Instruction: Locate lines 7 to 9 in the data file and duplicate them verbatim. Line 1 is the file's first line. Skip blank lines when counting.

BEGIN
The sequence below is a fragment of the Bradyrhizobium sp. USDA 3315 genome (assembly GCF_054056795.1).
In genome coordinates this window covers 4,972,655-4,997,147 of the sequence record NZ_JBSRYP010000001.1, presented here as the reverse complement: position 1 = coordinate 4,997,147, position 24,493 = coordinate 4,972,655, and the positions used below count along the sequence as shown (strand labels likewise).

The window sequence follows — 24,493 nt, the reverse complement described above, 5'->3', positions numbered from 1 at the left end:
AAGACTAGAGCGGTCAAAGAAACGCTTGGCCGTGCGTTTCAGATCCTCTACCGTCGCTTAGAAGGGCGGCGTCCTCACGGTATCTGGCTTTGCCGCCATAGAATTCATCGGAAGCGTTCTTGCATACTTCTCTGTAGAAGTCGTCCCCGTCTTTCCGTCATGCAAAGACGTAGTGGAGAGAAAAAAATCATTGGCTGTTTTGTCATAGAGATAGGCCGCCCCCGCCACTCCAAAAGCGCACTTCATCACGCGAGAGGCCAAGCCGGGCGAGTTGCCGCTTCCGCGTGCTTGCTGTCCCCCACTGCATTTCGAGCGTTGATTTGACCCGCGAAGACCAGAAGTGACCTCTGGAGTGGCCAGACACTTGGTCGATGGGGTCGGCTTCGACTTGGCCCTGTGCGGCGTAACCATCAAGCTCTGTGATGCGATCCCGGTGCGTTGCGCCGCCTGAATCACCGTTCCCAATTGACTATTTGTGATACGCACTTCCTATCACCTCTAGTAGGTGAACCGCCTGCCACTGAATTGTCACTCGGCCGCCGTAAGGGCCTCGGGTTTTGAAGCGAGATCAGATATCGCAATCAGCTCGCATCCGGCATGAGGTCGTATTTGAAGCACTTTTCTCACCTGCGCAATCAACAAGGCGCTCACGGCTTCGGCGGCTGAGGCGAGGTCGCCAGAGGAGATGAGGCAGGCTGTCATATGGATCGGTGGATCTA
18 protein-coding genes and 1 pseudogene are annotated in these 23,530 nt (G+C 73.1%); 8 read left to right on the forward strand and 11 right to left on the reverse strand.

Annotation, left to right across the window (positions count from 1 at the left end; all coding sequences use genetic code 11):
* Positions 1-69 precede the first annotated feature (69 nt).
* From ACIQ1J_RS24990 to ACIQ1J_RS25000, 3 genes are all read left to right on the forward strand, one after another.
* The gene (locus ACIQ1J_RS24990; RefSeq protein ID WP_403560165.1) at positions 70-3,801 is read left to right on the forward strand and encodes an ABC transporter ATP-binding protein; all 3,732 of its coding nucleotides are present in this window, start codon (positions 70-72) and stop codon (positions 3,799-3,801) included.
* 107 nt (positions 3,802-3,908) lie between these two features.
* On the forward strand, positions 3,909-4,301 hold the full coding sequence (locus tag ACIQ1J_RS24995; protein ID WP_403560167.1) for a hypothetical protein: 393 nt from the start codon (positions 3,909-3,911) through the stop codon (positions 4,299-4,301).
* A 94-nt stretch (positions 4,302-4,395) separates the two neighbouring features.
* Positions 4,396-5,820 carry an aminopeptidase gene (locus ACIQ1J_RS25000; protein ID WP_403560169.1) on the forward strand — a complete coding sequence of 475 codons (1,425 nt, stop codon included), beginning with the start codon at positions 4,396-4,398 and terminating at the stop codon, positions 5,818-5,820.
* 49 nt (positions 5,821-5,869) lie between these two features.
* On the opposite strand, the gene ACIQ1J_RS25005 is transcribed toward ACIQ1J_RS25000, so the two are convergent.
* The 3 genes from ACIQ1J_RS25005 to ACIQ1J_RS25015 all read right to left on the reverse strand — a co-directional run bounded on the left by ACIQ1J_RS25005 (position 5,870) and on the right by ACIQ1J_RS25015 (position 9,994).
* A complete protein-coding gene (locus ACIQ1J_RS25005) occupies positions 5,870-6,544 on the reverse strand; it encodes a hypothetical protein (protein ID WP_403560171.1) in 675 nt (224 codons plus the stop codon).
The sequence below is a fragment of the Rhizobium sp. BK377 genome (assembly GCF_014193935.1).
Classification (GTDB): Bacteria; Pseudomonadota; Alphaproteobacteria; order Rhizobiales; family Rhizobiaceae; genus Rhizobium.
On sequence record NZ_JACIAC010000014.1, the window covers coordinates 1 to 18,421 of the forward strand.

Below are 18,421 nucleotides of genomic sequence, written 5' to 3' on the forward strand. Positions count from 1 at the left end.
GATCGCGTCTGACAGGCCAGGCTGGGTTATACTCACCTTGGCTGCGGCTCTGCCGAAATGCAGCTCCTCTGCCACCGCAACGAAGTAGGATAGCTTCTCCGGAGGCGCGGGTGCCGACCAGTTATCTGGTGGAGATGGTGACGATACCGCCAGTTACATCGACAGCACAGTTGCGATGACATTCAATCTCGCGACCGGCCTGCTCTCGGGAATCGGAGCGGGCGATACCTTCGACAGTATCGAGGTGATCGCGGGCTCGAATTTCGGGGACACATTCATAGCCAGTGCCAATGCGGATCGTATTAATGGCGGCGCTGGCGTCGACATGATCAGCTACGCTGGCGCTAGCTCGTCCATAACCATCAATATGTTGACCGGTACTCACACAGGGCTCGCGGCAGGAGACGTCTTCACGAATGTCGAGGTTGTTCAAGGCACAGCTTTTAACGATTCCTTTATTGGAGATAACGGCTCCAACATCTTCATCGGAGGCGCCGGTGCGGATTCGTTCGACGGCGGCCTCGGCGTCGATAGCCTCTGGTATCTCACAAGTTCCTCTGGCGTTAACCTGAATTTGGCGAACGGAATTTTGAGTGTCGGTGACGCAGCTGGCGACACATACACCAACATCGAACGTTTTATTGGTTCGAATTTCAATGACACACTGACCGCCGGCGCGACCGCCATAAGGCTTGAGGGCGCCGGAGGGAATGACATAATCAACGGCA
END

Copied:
* Positions 1-69 precede the first annotated feature (69 nt).
* From ACIQ1J_RS24990 to ACIQ1J_RS25000, 3 genes are all read left to right on the forward strand, one after another.
* The gene (locus ACIQ1J_RS24990; RefSeq protein ID WP_403560165.1) at positions 70-3,801 is read left to right on the forward strand and encodes an ABC transporter ATP-binding protein; all 3,732 of its coding nucleotides are present in this window, start codon (positions 70-72) and stop codon (positions 3,799-3,801) included.